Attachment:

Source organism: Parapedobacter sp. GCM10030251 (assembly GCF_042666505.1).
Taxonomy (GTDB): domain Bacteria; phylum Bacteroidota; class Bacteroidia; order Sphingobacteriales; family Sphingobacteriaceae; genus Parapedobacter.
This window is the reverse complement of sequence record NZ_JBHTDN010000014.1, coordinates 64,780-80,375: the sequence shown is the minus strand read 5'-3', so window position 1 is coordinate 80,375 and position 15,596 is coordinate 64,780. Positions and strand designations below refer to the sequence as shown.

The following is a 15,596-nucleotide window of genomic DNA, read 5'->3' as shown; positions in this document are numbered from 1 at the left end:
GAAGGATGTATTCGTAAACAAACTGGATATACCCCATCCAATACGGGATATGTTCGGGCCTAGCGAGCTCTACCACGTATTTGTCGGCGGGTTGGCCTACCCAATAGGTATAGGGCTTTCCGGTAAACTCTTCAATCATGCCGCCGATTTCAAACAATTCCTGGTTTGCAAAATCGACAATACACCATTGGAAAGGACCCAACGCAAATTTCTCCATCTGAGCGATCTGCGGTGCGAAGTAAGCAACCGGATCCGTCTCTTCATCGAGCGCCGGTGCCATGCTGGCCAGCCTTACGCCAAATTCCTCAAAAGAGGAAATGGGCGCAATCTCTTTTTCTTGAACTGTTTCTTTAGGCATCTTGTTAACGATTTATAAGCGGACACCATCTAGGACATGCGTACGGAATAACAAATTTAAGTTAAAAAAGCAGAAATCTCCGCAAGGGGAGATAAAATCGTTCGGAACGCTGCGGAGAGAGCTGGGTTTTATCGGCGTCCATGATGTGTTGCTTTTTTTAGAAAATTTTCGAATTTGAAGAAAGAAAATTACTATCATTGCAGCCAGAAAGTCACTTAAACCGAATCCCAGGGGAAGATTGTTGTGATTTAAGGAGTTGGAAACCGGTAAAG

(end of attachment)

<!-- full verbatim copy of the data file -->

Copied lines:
Source organism: Parapedobacter sp. GCM10030251 (assembly GCF_042666505.1).
Taxonomy (GTDB): domain Bacteria; phylum Bacteroidota; class Bacteroidia; order Sphingobacteriales; family Sphingobacteriaceae; genus Parapedobacter.
This window is the reverse complement of sequence record NZ_JBHTDN010000014.1, coordinates 64,780-80,375: the sequence shown is the minus strand read 5'-3', so window position 1 is coordinate 80,375 and position 15,596 is coordinate 64,780. Positions and strand designations below refer to the sequence as shown.

The following is a 15,596-nucleotide window of genomic DNA, read 5'->3' as shown; positions in this document are numbered from 1 at the left end:
GAAGGATGTATTCGTAAACAAACTGGATATACCCCATCCAATACGGGATATGTTCGGGCCTAGCGAGCTCTACCACGTATTTGTCGGCGGGTTGGCCTACCCAATAGGTATAGGGCTTTCCGGTAAACTCTTCAATCATGCCGCCGATTTCAAACAATTCCTGGTTTGCAAAATCGACAATACACCATTGGAAAGGACCCAACGCAAATTTCTCCATCTGAGCGATCTGCGGTGCGAAGTAAGCAACCGGATCCGTCTCTTCATCGAGCGCCGGTGCCATGCTGGCCAGCCTTACGCCAAATTCCTCAAAAGAGGAAATGGGCGCAATCTCTTTTTCTTGAACTGTTTCTTTAGGCATCTTGTTAACGATTTATAAGCGGACACCATCTAGGACATGCGTACGGAATAACAAATTTAAGTTAAAAAAGCAGAAATCTCCGCAAGGGGAGATAAAATCGTTCGGAACGCTGCGGAGAGAGCTGGGTTTTATCGGCGTCCATGATGTGTTGCTTTTTTTAGAAAATTTTCGAATTTGAAGAAAGAAAATTACTATCATTGCAGCCAGAAAGTCACTTAAACCGAATCCCAGGGGAAGATTGTTGTGATTTAAGGAGTTGGAAACCGGTAAAG